If you make an emergency call for help in Kansas City, be prepared to wait.
KCTV5 News has taken a closer look at all the records for 911 for past three years, and it's eye-opening.
Twenty-three seconds is the average amount of time people waited just to connect with a real person to say they have an emergency and help. This is for car crashes, fires and crimes where people who need medical help. The day after Christmas, someone waited more than 19 minutes just sitting on hold.
Almost every call in Kansas City gets put on hold, and you wait.
KCTV5 has done numerous reports from people who question if waiting for help became a critical tipping point for their loved ones.
"I always wondered if maybe they could have saved him, but I'll never know, and it's too late now," Teresa Tschirhart said.
"You expect 911 to help you and not be put on hold," Tony Shaw said.
Others simply shared their frustration that this isn't how 911 should work saying they expect help and not a recording.
The national standard is 90-percent of all emergency calls should be answered in 10 seconds or less. However, that's not the case in Kansas City. It hasn't been for years, and it's getting worse.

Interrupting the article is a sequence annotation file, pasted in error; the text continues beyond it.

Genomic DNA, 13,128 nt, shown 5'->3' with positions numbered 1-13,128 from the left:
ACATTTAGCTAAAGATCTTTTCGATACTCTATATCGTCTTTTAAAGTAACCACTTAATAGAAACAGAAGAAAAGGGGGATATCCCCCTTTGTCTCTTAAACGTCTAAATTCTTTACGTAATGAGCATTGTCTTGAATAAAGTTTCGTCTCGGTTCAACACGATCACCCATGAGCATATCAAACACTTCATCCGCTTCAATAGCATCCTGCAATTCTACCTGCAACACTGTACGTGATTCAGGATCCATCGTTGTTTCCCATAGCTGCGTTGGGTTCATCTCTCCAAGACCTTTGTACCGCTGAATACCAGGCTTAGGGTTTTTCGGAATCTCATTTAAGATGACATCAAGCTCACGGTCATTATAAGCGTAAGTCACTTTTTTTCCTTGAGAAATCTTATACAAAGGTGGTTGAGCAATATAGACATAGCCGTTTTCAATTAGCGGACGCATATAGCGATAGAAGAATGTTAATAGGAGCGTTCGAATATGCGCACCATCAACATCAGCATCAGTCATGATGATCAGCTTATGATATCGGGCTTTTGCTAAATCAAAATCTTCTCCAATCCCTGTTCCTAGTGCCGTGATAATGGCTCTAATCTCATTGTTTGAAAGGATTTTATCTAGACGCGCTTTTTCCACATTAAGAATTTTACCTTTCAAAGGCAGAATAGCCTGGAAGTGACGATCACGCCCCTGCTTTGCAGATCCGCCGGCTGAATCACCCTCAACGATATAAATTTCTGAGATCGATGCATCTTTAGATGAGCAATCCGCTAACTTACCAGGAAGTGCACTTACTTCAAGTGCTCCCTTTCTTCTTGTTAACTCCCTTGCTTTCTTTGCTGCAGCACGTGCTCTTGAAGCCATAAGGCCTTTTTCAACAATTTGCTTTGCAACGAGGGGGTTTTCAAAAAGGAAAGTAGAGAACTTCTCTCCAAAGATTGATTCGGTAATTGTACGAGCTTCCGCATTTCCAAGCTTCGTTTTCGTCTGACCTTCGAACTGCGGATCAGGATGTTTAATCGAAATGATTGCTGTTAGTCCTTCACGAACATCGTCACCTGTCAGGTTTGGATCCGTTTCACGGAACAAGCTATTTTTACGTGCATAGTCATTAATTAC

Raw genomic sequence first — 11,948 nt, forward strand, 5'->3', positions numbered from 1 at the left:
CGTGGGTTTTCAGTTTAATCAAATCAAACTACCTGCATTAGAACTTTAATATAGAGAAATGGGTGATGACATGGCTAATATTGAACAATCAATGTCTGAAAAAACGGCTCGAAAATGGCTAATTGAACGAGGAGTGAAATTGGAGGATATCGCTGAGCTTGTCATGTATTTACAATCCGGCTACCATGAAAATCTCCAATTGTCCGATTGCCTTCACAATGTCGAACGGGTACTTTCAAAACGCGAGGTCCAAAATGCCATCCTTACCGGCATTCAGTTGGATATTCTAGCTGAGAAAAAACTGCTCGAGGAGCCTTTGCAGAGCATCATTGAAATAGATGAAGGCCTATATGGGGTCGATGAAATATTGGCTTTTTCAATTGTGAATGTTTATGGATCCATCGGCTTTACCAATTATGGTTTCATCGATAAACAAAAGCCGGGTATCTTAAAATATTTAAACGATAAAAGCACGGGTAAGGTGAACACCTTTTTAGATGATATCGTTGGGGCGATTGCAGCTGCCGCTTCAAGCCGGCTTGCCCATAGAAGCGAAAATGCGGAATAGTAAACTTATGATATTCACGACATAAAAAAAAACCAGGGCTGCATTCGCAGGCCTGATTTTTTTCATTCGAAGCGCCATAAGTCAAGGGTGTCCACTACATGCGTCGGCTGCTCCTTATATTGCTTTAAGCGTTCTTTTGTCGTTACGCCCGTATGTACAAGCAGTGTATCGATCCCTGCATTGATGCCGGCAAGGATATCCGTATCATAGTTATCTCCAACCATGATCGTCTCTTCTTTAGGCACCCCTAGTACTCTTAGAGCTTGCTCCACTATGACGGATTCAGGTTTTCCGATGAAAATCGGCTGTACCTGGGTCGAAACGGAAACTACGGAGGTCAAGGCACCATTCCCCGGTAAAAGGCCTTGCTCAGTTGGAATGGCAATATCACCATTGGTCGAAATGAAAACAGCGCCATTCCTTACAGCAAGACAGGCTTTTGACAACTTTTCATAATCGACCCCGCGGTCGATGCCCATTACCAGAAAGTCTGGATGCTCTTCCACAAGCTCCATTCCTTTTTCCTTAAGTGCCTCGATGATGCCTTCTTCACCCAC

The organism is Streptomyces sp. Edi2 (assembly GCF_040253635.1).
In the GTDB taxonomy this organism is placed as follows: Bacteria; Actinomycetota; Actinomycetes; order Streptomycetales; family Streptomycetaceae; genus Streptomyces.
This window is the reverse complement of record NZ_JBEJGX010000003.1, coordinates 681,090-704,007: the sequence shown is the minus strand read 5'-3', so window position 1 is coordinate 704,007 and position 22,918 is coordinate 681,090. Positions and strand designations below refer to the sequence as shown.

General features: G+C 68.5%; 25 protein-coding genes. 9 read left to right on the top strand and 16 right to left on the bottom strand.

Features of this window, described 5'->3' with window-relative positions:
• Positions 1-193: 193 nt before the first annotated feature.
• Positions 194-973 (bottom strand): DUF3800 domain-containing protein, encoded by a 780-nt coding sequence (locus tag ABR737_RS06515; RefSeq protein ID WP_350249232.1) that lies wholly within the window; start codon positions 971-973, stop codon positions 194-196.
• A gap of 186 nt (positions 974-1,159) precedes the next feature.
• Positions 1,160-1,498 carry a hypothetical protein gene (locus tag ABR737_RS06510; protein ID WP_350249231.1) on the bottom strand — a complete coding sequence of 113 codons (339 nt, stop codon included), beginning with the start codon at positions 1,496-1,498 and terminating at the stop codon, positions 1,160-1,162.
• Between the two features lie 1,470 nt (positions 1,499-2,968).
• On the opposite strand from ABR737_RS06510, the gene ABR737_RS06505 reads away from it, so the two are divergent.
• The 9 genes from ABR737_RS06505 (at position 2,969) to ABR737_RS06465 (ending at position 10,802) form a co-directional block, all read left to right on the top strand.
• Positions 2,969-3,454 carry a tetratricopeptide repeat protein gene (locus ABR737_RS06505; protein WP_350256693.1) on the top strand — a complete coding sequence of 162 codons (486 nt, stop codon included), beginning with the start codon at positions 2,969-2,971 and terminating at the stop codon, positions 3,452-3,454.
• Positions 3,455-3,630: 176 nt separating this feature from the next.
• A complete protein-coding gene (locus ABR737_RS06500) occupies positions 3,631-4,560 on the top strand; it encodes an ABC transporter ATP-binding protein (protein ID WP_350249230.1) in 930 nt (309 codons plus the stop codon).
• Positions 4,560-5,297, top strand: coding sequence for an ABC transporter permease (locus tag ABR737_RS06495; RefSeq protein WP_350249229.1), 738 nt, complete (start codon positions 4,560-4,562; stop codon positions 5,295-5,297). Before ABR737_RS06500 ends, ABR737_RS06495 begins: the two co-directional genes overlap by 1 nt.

In 2015, the average hold was 14 seconds. In2016, it grew to 16 seconds. Last year's average was 23 seconds.
Wait times have more than doubled what national standards outline as acceptable.
KCTV5 has covered the real-life reaction to these wait times where people just give up and run for help or head to fire stations in a panic begging for help. We've been crunching data realizing averages can hide big problems.
Every month, KCTV5 analyzes the extreme hold times in this city, it is growing, too.
In 2015, the longest wait time, on any given day, was more than four minutes. In 2016, that number grew, and last year it crossed in the five-minute mark. However, even those averages don't fully show what can happen if you call 911 in a busy moment on a rough day.
The day after Christmas, someone sat on hold for 19 minutes and 28 seconds. The police department originally requested more than $1 million to hire 21 call takers to fix the problem. But, the new proposed budget only includes extra money for eight new positions.
KCTV5 requested data for all the other police departments in our area including Overland Park, Kansas City, KS, the Cass County Sheriff's Office and Lee's Summit. No other police department had a hold time problem like Kansas City, MO. The other departments were within national safety standards.
If you call for help, be prepared to wait and don't hang up thinking you can call back and get someone. You will just move to the back of the line.
A local citizen's group is concerned with the number of new call takers positions. They have written Gov. Eric Greitens begging for more intervention and help.